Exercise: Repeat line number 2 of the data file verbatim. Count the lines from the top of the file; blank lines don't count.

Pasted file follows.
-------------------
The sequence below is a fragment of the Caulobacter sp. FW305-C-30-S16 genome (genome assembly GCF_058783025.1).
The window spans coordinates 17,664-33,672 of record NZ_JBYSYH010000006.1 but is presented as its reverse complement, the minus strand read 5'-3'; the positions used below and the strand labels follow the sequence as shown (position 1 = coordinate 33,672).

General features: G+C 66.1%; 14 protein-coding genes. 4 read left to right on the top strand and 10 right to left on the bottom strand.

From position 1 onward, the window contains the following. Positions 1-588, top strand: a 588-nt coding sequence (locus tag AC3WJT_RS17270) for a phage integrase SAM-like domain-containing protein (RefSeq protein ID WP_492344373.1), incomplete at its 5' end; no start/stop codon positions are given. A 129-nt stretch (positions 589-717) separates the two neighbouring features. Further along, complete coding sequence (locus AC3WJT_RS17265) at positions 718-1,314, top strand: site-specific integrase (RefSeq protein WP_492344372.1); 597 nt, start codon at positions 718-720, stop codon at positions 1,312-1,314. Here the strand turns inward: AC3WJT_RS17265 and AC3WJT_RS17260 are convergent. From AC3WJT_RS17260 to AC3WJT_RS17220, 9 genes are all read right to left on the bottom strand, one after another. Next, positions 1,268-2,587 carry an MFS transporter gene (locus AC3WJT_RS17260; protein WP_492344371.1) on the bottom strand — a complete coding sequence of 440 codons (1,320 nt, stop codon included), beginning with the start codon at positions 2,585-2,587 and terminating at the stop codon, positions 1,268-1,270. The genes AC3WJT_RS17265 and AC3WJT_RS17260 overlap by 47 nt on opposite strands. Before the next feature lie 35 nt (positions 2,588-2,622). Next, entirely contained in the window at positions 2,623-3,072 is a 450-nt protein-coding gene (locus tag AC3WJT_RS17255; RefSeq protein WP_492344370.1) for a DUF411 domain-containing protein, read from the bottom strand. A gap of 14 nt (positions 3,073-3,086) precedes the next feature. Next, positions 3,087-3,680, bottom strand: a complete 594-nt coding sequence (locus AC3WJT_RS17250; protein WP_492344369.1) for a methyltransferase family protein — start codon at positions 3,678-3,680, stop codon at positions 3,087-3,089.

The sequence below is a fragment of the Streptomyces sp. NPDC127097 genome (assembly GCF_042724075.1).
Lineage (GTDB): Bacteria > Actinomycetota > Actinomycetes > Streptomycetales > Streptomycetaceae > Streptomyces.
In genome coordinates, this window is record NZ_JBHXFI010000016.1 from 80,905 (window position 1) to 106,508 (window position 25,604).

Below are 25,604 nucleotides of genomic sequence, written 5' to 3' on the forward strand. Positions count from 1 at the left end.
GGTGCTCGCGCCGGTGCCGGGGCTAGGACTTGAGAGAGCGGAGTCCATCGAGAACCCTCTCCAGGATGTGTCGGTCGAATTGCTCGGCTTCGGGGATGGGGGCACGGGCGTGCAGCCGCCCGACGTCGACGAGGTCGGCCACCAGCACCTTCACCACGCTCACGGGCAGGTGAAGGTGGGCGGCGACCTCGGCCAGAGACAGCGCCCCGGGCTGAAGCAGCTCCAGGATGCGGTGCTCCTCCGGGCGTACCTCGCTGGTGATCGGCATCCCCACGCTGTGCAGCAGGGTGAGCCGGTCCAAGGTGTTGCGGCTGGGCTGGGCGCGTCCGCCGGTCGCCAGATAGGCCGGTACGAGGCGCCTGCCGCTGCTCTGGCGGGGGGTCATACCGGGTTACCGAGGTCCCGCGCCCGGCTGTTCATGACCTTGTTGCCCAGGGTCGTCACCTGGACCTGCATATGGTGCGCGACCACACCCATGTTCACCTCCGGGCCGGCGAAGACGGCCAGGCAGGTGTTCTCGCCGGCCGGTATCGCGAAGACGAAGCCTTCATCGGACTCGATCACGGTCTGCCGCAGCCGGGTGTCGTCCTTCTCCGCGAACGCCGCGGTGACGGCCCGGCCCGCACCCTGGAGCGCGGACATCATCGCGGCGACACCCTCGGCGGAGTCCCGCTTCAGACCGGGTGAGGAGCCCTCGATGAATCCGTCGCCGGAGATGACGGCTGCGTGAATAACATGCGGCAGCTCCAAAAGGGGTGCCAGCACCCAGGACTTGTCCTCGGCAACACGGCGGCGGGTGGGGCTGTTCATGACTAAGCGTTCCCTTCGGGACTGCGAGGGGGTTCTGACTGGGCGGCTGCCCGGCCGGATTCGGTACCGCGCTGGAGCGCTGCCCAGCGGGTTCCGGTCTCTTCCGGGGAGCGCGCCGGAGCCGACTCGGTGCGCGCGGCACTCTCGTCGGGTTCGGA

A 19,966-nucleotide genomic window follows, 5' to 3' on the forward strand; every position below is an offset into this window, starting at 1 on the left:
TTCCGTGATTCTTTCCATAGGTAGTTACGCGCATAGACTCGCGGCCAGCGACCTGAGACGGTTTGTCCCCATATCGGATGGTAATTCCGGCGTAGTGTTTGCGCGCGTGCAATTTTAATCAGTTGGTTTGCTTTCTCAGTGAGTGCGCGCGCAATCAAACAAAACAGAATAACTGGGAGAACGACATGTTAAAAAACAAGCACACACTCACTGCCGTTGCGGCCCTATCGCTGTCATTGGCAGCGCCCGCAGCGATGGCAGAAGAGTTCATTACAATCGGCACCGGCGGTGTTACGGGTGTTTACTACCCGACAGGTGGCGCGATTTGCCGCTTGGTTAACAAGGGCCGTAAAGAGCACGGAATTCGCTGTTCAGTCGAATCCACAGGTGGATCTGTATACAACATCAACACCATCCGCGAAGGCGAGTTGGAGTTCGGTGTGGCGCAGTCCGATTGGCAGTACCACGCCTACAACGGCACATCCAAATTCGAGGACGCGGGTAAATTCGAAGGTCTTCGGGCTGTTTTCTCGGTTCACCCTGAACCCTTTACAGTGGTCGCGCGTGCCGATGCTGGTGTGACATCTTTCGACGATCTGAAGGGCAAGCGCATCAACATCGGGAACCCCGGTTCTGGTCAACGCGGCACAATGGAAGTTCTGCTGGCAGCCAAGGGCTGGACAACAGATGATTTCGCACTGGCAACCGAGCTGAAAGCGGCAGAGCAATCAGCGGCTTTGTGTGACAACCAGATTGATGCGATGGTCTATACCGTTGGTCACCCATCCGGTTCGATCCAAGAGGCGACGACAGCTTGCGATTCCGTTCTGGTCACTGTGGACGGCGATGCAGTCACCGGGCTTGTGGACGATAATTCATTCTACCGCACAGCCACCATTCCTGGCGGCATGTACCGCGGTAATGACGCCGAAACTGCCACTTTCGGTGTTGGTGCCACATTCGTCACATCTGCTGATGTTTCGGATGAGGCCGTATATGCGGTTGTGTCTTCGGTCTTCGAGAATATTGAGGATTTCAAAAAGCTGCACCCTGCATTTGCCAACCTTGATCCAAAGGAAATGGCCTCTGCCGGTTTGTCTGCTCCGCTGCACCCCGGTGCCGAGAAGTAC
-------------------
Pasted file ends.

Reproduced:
The window spans coordinates 17,664-33,672 of record NZ_JBYSYH010000006.1 but is presented as its reverse complement, the minus strand read 5'-3'; the positions used below and the strand labels follow the sequence as shown (position 1 = coordinate 33,672).